A new study has identified air travellers who are more susceptible to developing potentially fatal blood clots.
The World Health Organisation (WHO) report warns that while the risk of developing deep vein thrombosis (DVT) is small, certain groups are more at risk than others.
It identifies the elderly, people who are obese and women who take birth control pills, as those who at greater risk of developing DVT.
It also found that people shorter than 1.6m (5ft 4in) or taller than 1.9m (6ft 4in) are more likely to develop the potentially fatal clots.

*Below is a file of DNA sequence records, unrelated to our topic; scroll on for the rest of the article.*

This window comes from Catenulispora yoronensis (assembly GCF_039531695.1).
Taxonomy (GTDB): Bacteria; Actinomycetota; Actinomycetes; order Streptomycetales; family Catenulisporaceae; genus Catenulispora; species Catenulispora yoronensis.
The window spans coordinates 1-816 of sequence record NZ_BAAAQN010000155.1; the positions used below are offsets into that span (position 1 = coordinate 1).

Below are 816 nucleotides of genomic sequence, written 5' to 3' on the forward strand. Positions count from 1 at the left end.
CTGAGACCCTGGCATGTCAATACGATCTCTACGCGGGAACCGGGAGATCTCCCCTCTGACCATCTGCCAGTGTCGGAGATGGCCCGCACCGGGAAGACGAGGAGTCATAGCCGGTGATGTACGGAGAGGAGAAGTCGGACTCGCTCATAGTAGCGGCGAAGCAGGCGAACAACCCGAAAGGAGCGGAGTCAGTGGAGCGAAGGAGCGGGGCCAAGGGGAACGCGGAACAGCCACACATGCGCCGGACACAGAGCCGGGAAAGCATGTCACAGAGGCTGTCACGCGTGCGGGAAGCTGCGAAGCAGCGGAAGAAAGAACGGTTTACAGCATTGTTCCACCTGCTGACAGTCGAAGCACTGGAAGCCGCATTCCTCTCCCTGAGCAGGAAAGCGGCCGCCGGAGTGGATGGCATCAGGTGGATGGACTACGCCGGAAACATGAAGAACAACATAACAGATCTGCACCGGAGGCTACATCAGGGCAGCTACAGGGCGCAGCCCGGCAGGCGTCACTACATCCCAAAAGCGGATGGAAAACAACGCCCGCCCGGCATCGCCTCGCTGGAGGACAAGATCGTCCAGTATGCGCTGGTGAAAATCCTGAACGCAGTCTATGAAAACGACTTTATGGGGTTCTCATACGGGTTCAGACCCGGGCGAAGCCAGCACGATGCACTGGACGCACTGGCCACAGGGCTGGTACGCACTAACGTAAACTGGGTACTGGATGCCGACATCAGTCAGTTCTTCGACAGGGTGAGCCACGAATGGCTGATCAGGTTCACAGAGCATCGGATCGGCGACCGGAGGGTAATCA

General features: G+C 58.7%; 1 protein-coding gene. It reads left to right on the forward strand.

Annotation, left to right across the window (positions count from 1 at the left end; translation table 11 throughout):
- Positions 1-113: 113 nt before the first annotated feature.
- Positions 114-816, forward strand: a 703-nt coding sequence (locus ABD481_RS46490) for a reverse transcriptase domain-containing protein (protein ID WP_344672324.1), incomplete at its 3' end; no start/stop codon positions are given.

A previous study suggested that women who take the pill are 10 times more likely to develop DVT during long-distance travel than the average person.
Genetic factors, such as one mutation that is common in northern Europe, can also play a role, the report concluded.
The WHO said that, while the danger of developing blood clots is the same for most long-distance passengers travelling by train, car or plane, those in high-risk groups are more likely to develop clots during air travel.
The British, Swiss and Dutch scientists who carried out the research said passengers should take short walks or do simple exercises as they fly to reduce the risk of developing DVT.